Discussing expectations – get to really know your team!

Of course, as a supervisor you surely know your team, but the expectations you have of each other may often be a little unclear. What do the employees expect of you? Discussing results, giving more feedback, coaching, helping, letting them be?

What do the employees expect from the organisation or from you as a supervisor?

As a supervisor, it is important to know quite clearly what the team members expect from you. This lets you know what they want, but also whether their expectations are actually realistic. Do the employees expect something that you know is impossible? It is really important to find out these expectations. If the team members expect something that you can never give them, they are unlikely to be very happy employees. The same goes for the organization: you also need to find out what the employees expect from it. In these conversations, it is very common to discover expectations that the employees have had for a long time. For example, some memo might have mentioned a plan to move, but that plan was later scratched . Empty expectations like this can be very stressful.

As a supervisor, what do you expect from the employees?

It is also important to let the employees know what you and the employer expect from them. This is the most concrete way of telling them what they need to achieve. Everyone is probably aware of KPI goals (key performance indicators), and of course they should be. KPI figures matter because they are concrete goals, but expectations tell the employees how to achieve them.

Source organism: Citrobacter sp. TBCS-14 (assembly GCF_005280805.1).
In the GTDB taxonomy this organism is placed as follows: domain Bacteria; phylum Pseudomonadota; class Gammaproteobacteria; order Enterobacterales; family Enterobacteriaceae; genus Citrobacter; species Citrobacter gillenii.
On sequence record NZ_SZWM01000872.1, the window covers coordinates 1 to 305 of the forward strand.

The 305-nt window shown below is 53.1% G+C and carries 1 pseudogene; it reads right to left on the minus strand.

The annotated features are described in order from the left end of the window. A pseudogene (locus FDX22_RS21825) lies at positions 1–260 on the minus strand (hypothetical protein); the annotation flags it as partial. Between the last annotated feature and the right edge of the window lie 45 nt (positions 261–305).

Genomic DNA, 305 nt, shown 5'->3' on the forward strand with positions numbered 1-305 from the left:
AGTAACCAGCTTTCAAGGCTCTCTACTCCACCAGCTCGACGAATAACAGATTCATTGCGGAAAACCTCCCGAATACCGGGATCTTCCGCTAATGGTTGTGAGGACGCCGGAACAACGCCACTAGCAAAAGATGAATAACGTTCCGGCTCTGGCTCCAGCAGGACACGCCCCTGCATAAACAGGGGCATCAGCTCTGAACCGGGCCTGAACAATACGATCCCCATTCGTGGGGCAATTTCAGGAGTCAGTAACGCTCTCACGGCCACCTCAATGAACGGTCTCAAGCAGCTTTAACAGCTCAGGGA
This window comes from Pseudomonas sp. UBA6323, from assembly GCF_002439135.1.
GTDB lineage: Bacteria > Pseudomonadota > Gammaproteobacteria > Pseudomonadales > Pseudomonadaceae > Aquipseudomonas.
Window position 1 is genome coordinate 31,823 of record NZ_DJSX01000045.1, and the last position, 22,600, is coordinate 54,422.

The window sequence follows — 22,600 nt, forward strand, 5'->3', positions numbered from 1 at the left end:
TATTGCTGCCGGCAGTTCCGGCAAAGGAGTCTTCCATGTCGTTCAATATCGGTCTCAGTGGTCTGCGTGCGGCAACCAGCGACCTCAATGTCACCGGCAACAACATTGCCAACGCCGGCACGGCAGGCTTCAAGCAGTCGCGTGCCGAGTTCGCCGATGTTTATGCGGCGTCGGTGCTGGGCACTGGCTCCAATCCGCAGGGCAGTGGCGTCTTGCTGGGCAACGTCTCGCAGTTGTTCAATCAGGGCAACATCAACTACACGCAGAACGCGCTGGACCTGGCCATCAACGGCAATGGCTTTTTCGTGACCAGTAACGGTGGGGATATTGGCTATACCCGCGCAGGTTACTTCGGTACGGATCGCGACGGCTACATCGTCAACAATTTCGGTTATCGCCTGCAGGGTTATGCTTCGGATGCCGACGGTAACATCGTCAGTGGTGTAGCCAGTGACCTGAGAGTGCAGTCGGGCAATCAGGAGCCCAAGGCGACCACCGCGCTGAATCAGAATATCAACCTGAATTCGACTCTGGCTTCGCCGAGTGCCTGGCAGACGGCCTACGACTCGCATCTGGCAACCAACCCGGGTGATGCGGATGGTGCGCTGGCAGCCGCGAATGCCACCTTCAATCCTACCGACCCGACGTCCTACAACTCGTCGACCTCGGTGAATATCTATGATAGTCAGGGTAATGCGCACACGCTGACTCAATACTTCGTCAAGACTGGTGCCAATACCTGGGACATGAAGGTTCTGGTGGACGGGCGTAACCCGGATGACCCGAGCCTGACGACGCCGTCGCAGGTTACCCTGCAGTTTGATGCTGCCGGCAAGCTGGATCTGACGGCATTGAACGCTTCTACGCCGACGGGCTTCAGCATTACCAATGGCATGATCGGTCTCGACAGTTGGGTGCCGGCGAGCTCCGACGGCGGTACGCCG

What motivates the employees?

Once the expectations are clear, it is time to look more closely at motivation. What motivates the employee? How does the employee want to develop? What are the employee’s career goals? How can you, as a coach, help the employee with these things? What can the employee do to achieve these goals? It is a good idea to have this conversation at the same time as the expectation conversation, because it may bring to light some conflicts that can then be sorted out immediately.

How does this happen in practice?

Take at least half an hour to discuss these things with each employee in a conference room or another quiet space. Create an agenda beforehand so that it is easier to stay on topic. Write down the contents of your discussion and give the employee a copy as well. This conversation should take place at least twice a year so that you both stay on the same page.

Suggested agenda for a discussion on expectations:

The employee’s expectations towards the supervisor and employer:

The employer’s and the supervisor’s expectations towards the employee:

What motivates the employee?

What are the employee’s career goals?

How can the supervisor help the employee achieve these goals?

What can the employee do to achieve these goals?

You are now ready to discuss expectations! I hope you, your employees and your organization find these discussions useful and rewarding!

Click here to download the Coach’s guidebook. It includes the agenda for discussing expectations, but a lot of additional information as well!

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Ville Mikkonen

Ville Mikkonen

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